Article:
Understanding The Straw Boys of Irelands Northwest
Irelands traditional party crashers in strange hats
If you like unusual headgear, you’ll envy the Straw Boys, one of Irelands most eccentric traditions.
Researching the Straw Boys is a little like studying the Loch Ness monster. Everyone who writes about them seems to give a different explanation of who they are, where they came from and what they do.
Whenever they started, the Straw Boys seem to have survived in modern Irish life – at least in the western counties of Ireland where they almost certainly originated. They’re most often described as an exceptionally odd bunch of party crashers – young men who appear suddenly at a wedding, possibly uninvited, and dance with the bride and groom before departing as swiftly as they arrived. The only thing thats consistent in all the stories about them is the way they conceal their identities behind stylized hats made of straw.
Many present-day accounts say that the Straw Boys still appear at weddings from the Achill Island area (northwest county Mayo) on down through the middle west. They’re familiar enough, in fact, that some wedding planners offer Straw Boys as a feature you can choose, along with champagne and chocolate cake, from the standard event menu. For about $250, you can apparently have a group of 4-5 of these fellows enter the dinner room, accompanied by a fiddle, dance around the tables for a few minutes, and then lift the bride from her chair and carry her out to the dance floor to begin the “Ceili.”
According to Jane Fitzgerald, speaking on a wedding website, “they were boys who rustled cattle. After the job, theyd avoid capture by dressing in straw hats and sneaking into a wedding. Theyd drink and dance but never talk. Eventually they got to be a sign of good luck. Its called strawing a wedding. Another wedding planner advertizes Straw Boys who dance around the bride and groom to protect them from evil spirits. But many traditional accounts say the boys don’t appear at the wedding at all, but at the brides house before the wedding. Several other writers say that in olden days, weddings were usually for family members only, and that the Straw Boys led a delegation of friends into the town square to welcome the bride and groom home from their honeymoon.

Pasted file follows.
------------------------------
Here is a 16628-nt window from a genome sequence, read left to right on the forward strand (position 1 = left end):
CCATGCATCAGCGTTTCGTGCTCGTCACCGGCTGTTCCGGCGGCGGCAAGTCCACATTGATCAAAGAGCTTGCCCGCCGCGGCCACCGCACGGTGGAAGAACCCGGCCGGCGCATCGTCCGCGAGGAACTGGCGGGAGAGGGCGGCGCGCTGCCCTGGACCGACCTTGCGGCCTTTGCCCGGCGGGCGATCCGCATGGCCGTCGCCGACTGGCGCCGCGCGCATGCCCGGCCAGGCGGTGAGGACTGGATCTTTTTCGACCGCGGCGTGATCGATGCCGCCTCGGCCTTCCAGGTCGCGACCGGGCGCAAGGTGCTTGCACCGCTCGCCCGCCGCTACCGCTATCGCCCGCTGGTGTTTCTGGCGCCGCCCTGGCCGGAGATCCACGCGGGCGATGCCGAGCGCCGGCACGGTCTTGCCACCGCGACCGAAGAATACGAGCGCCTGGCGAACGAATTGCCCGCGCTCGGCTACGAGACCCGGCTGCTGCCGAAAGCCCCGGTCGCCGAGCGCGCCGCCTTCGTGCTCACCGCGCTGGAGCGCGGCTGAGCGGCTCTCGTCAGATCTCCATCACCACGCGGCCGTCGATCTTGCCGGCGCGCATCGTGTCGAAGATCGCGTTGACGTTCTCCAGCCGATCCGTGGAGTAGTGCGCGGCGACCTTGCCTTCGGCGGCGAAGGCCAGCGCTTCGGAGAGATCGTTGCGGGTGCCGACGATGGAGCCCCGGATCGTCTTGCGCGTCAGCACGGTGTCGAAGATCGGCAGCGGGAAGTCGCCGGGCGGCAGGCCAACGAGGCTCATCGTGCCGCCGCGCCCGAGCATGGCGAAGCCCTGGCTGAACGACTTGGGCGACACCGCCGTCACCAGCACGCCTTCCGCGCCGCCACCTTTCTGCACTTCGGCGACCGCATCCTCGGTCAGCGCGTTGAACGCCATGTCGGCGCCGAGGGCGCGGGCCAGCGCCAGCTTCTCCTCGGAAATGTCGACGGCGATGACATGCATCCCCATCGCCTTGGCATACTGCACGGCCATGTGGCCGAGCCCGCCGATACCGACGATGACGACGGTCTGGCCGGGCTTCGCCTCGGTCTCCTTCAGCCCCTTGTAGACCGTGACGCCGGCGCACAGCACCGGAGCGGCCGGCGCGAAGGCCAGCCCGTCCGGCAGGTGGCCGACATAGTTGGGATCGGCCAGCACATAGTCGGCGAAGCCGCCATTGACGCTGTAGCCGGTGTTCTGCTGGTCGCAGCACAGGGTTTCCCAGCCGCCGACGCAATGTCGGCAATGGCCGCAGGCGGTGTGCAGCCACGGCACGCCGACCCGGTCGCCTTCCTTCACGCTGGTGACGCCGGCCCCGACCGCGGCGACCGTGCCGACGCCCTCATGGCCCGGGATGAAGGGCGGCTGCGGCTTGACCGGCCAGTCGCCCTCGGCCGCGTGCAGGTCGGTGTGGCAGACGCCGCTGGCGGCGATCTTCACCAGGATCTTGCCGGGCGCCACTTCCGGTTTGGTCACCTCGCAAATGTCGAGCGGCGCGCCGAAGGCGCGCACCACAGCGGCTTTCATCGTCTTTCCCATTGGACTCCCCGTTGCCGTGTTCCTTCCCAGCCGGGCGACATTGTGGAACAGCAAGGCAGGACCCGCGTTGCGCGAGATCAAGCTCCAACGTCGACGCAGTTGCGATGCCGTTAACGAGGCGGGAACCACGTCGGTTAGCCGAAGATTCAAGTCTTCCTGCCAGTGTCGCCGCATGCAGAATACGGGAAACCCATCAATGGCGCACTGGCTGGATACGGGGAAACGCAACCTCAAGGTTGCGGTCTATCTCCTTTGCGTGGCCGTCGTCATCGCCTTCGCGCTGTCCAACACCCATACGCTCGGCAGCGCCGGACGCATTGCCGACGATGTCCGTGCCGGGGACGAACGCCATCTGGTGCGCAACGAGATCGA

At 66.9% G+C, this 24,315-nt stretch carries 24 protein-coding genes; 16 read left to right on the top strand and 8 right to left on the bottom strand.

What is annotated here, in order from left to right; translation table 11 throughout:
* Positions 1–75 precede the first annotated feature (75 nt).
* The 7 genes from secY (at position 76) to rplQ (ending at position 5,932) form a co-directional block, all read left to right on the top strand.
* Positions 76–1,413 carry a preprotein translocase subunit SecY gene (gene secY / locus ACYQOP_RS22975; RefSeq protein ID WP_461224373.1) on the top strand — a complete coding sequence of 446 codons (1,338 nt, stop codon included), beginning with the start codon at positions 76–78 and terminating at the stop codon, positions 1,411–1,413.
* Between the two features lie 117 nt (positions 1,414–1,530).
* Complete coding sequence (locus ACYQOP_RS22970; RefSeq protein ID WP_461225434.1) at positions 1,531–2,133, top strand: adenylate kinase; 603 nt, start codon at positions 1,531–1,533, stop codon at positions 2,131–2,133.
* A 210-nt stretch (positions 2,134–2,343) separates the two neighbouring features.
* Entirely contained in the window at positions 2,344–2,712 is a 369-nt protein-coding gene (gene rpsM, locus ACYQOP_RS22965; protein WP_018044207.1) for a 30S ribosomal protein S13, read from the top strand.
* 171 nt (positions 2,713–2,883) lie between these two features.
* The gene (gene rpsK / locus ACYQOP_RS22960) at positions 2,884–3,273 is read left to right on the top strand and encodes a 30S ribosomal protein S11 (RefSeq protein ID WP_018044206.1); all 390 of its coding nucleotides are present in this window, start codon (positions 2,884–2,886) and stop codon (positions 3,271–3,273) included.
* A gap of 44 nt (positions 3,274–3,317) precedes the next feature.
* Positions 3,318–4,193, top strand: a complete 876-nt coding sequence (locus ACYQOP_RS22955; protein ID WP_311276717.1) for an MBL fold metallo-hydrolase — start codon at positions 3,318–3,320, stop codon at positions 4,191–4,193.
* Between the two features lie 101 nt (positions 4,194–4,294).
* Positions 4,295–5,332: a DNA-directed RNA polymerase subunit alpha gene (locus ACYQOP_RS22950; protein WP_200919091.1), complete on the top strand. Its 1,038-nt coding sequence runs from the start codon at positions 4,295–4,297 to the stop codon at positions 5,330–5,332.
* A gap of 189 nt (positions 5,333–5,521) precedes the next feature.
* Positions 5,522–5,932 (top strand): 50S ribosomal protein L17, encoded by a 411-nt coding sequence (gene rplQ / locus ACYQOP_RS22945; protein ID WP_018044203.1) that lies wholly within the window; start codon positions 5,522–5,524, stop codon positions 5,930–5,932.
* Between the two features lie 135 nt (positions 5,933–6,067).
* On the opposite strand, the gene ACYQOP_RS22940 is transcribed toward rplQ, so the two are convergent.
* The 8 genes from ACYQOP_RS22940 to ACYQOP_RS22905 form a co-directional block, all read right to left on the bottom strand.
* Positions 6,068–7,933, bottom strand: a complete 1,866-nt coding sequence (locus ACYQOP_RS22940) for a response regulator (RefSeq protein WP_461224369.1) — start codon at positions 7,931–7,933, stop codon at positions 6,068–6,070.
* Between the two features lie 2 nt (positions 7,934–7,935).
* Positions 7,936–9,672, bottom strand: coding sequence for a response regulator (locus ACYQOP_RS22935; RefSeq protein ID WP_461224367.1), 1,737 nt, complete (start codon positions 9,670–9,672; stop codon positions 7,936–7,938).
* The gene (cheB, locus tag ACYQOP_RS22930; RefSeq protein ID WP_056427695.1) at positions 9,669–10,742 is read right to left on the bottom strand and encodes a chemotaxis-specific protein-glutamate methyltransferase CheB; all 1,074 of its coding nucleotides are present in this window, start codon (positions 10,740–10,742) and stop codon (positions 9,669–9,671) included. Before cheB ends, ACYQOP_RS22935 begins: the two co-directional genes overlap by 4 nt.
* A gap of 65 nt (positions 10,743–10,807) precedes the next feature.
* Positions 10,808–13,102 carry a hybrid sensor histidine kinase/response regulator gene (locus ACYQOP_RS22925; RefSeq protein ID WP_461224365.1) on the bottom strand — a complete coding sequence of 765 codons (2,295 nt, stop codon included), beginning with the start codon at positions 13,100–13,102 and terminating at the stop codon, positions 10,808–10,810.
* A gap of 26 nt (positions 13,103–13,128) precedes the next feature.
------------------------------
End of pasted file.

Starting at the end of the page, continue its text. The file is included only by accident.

Michael MacCarthy Morroghs excellent book, The Irish Century, links the Straw Boys to a different tradition, calling them “Irish equivalents of the many groups of mummers who went around acting out traditional plays and songs at Christmas and other times of the year in England. They expected to be rewarded with food and drink in return for the entertainment they offered.” Film buffs may recall a portrayal of 1950s vintage Irish mummers in 1992s “The Playboys,” starring Aidan Quinn. The history of travelling performers, says Morrogh, may have arisen out of “a tradition of young, well-educated but homeless men looking for hospitality in return for music and song.” A photo in his book portrays a rather jaunty group of Straw Boys, faces concealed by their odd straw hats, visiting an Irish bride before her wedding to play music for her.
Burying the Wren
They seem to be mixed up at times with another group known as the “Wren Boys.” These other “boys” go from house to house on St. Stephens’ day (the day after Christmas) singing songs and collecting money to bury a wren, who has died from a collision with the furze, a yellow bramble bush prevalent in the west. They repeat this poem as they go:
The wren, the wren the king of all birds
St. Stevens day he was caught in the furze
Up with the kettle and down with the pan
Give us some money to bury the wren
The Wren boys, often around 10 years of age, go about with a decorated holly branch, symbolizing the furze. The money they collect supposedly goes to pay for a“Wren Dance” that evening. Its not really clear whether the Straw Boys are part of this ritual as well, though they’re lumped into Christmas celebrations in many books.
If you’re in Sligo or Mayo and you happen to come across a Straw Boy, ask him whats the idea of the blinkin’ hat, and drop us a line with his answer
“The Irish Century,” by Michael MacCarthy Morrogh. 1998 Robert Rinehard Publisher.
Straw Boy illustrations by Nick Werber